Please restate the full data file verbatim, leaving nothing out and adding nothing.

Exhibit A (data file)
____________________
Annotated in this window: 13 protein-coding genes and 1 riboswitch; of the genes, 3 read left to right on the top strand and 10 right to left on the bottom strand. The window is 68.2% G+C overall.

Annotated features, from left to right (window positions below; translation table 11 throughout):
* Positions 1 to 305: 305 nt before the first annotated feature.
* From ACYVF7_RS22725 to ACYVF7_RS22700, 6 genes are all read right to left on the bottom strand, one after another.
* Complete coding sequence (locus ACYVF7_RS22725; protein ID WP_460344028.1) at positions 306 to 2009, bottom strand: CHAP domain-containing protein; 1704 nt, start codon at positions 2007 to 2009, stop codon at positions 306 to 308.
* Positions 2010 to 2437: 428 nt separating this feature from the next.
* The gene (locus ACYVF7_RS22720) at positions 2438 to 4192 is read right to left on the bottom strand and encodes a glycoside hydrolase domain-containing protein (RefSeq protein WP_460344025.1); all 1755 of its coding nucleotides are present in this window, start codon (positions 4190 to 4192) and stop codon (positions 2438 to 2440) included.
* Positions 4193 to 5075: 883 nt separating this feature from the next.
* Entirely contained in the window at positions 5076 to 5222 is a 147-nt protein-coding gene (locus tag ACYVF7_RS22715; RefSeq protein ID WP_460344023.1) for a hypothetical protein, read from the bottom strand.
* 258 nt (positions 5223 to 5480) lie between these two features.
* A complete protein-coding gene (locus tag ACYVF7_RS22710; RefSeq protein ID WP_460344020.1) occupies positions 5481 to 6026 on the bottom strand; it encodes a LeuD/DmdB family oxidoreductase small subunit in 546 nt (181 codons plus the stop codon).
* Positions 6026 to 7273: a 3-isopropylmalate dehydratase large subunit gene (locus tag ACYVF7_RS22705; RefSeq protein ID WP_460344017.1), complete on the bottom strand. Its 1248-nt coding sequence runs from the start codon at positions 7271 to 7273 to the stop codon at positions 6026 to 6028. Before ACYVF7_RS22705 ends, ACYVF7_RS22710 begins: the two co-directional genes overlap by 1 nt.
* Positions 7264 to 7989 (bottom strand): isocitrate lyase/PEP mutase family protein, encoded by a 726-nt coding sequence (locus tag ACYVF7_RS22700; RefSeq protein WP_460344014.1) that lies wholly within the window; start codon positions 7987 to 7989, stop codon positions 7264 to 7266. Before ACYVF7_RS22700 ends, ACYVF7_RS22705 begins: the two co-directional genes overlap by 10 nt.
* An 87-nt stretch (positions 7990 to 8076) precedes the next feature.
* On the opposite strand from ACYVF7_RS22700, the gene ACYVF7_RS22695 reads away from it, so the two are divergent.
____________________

Annotated in this window: 13 protein-coding genes and 1 riboswitch; of the genes, 3 read left to right on the top strand and 10 right to left on the bottom strand. The window is 68.2% G+C overall.

Annotated features, from left to right (window positions below; translation table 11 throughout):
* Positions 1 to 305: 305 nt before the first annotated feature.
* From ACYVF7_RS22725 to ACYVF7_RS22700, 6 genes are all read right to left on the bottom strand, one after another.
* Complete coding sequence (locus ACYVF7_RS22725; protein ID WP_460344028.1) at positions 306 to 2009, bottom strand: CHAP domain-containing protein; 1704 nt, start codon at positions 2007 to 2009, stop codon at positions 306 to 308.
* Positions 2010 to 2437: 428 nt separating this feature from the next.
* The gene (locus ACYVF7_RS22720) at positions 2438 to 4192 is read right to left on the bottom strand and encodes a glycoside hydrolase domain-containing protein (RefSeq protein WP_460344025.1); all 1755 of its coding nucleotides are present in this window, start codon (positions 4190 to 4192) and stop codon (positions 2438 to 2440) included.
* Positions 4193 to 5075: 883 nt separating this feature from the next.
* Entirely contained in the window at positions 5076 to 5222 is a 147-nt protein-coding gene (locus tag ACYVF7_RS22715; RefSeq protein ID WP_460344023.1) for a hypothetical protein, read from the bottom strand.
* 258 nt (positions 5223 to 5480) lie between these two features.
* A complete protein-coding gene (locus tag ACYVF7_RS22710; RefSeq protein ID WP_460344020.1) occupies positions 5481 to 6026 on the bottom strand; it encodes a LeuD/DmdB family oxidoreductase small subunit in 546 nt (181 codons plus the stop codon).
* Positions 6026 to 7273: a 3-isopropylmalate dehydratase large subunit gene (locus tag ACYVF7_RS22705; RefSeq protein ID WP_460344017.1), complete on the bottom strand. Its 1248-nt coding sequence runs from the start codon at positions 7271 to 7273 to the stop codon at positions 6026 to 6028. Before ACYVF7_RS22705 ends, ACYVF7_RS22710 begins: the two co-directional genes overlap by 1 nt.
* Positions 7264 to 7989 (bottom strand): isocitrate lyase/PEP mutase family protein, encoded by a 726-nt coding sequence (locus tag ACYVF7_RS22700; RefSeq protein WP_460344014.1) that lies wholly within the window; start codon positions 7987 to 7989, stop codon positions 7264 to 7266. Before ACYVF7_RS22700 ends, ACYVF7_RS22705 begins: the two co-directional genes overlap by 10 nt.
* An 87-nt stretch (positions 7990 to 8076) precedes the next feature.
* On the opposite strand from ACYVF7_RS22700, the gene ACYVF7_RS22695 reads away from it, so the two are divergent.